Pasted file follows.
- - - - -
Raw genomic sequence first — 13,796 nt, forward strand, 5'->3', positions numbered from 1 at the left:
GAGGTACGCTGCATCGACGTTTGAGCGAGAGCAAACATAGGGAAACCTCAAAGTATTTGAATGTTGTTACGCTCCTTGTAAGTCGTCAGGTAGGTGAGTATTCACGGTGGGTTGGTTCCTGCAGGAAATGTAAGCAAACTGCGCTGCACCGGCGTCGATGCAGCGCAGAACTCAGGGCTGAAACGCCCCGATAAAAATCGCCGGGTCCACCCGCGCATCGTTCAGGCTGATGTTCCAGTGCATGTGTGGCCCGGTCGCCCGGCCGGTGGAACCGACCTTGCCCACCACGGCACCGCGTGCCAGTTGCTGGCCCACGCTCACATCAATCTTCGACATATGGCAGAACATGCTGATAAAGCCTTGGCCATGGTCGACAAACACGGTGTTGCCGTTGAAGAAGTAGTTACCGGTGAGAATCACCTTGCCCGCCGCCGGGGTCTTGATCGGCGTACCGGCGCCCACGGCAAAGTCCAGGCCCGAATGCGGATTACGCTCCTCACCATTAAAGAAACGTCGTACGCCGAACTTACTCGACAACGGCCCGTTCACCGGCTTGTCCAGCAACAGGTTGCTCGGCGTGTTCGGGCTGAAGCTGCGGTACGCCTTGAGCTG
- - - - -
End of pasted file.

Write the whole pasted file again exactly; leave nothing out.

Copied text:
Raw genomic sequence first — 13,796 nt, forward strand, 5'->3', positions numbered from 1 at the left:
GAGGTACGCTGCATCGACGTTTGAGCGAGAGCAAACATAGGGAAACCTCAAAGTATTTGAATGTTGTTACGCTCCTTGTAAGTCGTCAGGTAGGTGAGTATTCACGGTGGGTTGGTTCCTGCAGGAAATGTAAGCAAACTGCGCTGCACCGGCGTCGATGCAGCGCAGAACTCAGGGCTGAAACGCCCCGATAAAAATCGCCGGGTCCACCCGCGCATCGTTCAGGCTGATGTTCCAGTGCATGTGTGGCCCGGTCGCCCGGCCGGTGGAACCGACCTTGCCCACCACGGCACCGCGTGCCAGTTGCTGGCCCACGCTCACATCAATCTTCGACATATGGCAGAACATGCTGATAAAGCCTTGGCCATGGTCGACAAACACGGTGTTGCCGTTGAAGAAGTAGTTACCGGTGAGAATCACCTTGCCCGCCGCCGGGGTCTTGATCGGCGTACCGGCGCCCACGGCAAAGTCCAGGCCCGAATGCGGATTACGCTCCTCACCATTAAAGAAACGTCGTACGCCGAACTTACTCGACAACGGCCCGTTCACCGGCTTGTCCAGCAACAGGTTGCTCGGCGTGTTCGGGCTGAAGCTGCGGTACGCCTTGAGCTG